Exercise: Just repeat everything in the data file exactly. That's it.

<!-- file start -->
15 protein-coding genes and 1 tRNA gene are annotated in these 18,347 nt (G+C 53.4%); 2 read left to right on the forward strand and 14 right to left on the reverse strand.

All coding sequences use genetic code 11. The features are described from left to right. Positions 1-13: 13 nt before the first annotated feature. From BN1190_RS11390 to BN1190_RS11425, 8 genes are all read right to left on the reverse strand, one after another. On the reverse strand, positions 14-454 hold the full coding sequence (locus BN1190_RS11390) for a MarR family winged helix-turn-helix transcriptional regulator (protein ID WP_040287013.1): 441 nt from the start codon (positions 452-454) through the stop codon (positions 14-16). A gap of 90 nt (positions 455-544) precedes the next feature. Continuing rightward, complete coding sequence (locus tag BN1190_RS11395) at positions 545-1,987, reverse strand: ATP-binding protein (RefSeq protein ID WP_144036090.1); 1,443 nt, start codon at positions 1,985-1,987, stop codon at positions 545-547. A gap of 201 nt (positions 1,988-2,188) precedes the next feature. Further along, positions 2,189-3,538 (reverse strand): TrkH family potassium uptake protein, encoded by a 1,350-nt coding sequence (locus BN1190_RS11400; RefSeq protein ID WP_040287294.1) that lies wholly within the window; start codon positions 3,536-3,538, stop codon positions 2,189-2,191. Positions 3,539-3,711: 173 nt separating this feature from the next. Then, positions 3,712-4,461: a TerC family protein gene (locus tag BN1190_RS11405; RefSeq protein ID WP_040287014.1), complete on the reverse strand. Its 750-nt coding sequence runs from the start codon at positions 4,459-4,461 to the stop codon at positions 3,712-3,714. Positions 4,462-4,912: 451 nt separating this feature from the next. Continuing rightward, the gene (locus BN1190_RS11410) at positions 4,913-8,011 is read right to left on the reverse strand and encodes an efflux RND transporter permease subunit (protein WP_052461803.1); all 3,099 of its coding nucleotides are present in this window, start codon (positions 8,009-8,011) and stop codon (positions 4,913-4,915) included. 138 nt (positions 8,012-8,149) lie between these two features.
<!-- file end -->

15 protein-coding genes and 1 tRNA gene are annotated in these 18,347 nt (G+C 53.4%); 2 read left to right on the forward strand and 14 right to left on the reverse strand.

All coding sequences use genetic code 11. The features are described from left to right. Positions 1-13: 13 nt before the first annotated feature. From BN1190_RS11390 to BN1190_RS11425, 8 genes are all read right to left on the reverse strand, one after another. On the reverse strand, positions 14-454 hold the full coding sequence (locus BN1190_RS11390) for a MarR family winged helix-turn-helix transcriptional regulator (protein ID WP_040287013.1): 441 nt from the start codon (positions 452-454) through the stop codon (positions 14-16). A gap of 90 nt (positions 455-544) precedes the next feature. Continuing rightward, complete coding sequence (locus tag BN1190_RS11395) at positions 545-1,987, reverse strand: ATP-binding protein (RefSeq protein ID WP_144036090.1); 1,443 nt, start codon at positions 1,985-1,987, stop codon at positions 545-547. A gap of 201 nt (positions 1,988-2,188) precedes the next feature. Further along, positions 2,189-3,538 (reverse strand): TrkH family potassium uptake protein, encoded by a 1,350-nt coding sequence (locus BN1190_RS11400; RefSeq protein ID WP_040287294.1) that lies wholly within the window; start codon positions 3,536-3,538, stop codon positions 2,189-2,191. Positions 3,539-3,711: 173 nt separating this feature from the next. Then, positions 3,712-4,461: a TerC family protein gene (locus tag BN1190_RS11405; RefSeq protein ID WP_040287014.1), complete on the reverse strand. Its 750-nt coding sequence runs from the start codon at positions 4,459-4,461 to the stop codon at positions 3,712-3,714. Positions 4,462-4,912: 451 nt separating this feature from the next. Continuing rightward, the gene (locus BN1190_RS11410) at positions 4,913-8,011 is read right to left on the reverse strand and encodes an efflux RND transporter permease subunit (protein WP_052461803.1); all 3,099 of its coding nucleotides are present in this window, start codon (positions 8,009-8,011) and stop codon (positions 4,913-4,915) included. 138 nt (positions 8,012-8,149) lie between these two features.